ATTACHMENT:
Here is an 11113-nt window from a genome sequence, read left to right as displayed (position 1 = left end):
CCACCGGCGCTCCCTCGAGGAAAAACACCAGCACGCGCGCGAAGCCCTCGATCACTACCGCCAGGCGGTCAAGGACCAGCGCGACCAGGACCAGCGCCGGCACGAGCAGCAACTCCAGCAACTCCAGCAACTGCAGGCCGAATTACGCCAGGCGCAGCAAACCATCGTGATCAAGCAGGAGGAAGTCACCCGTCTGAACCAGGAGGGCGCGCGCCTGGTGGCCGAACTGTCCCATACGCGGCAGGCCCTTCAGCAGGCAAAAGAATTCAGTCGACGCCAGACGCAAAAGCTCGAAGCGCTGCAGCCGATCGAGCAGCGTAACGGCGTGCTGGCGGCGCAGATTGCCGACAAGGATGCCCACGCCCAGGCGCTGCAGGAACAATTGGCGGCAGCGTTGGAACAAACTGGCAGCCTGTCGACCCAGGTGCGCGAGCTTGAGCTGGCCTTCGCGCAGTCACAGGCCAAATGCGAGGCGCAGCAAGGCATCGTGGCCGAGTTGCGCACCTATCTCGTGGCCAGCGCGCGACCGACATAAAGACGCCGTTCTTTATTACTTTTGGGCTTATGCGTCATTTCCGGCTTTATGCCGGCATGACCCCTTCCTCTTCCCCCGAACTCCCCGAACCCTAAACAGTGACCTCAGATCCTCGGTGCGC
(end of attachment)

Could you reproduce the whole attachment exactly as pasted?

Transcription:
Here is an 11113-nt window from a genome sequence, read left to right as displayed (position 1 = left end):
CCACCGGCGCTCCCTCGAGGAAAAACACCAGCACGCGCGCGAAGCCCTCGATCACTACCGCCAGGCGGTCAAGGACCAGCGCGACCAGGACCAGCGCCGGCACGAGCAGCAACTCCAGCAACTCCAGCAACTGCAGGCCGAATTACGCCAGGCGCAGCAAACCATCGTGATCAAGCAGGAGGAAGTCACCCGTCTGAACCAGGAGGGCGCGCGCCTGGTGGCCGAACTGTCCCATACGCGGCAGGCCCTTCAGCAGGCAAAAGAATTCAGTCGACGCCAGACGCAAAAGCTCGAAGCGCTGCAGCCGATCGAGCAGCGTAACGGCGTGCTGGCGGCGCAGATTGCCGACAAGGATGCCCACGCCCAGGCGCTGCAGGAACAATTGGCGGCAGCGTTGGAACAAACTGGCAGCCTGTCGACCCAGGTGCGCGAGCTTGAGCTGGCCTTCGCGCAGTCACAGGCCAAATGCGAGGCGCAGCAAGGCATCGTGGCCGAGTTGCGCACCTATCTCGTGGCCAGCGCGCGACCGACATAAAGACGCCGTTCTTTATTACTTTTGGGCTTATGCGTCATTTCCGGCTTTATGCCGGCATGACCCCTTCCTCTTCCCCCGAACTCCCCGAACCCTAAACAGTGACCTCAGATCCTCGGTGCGC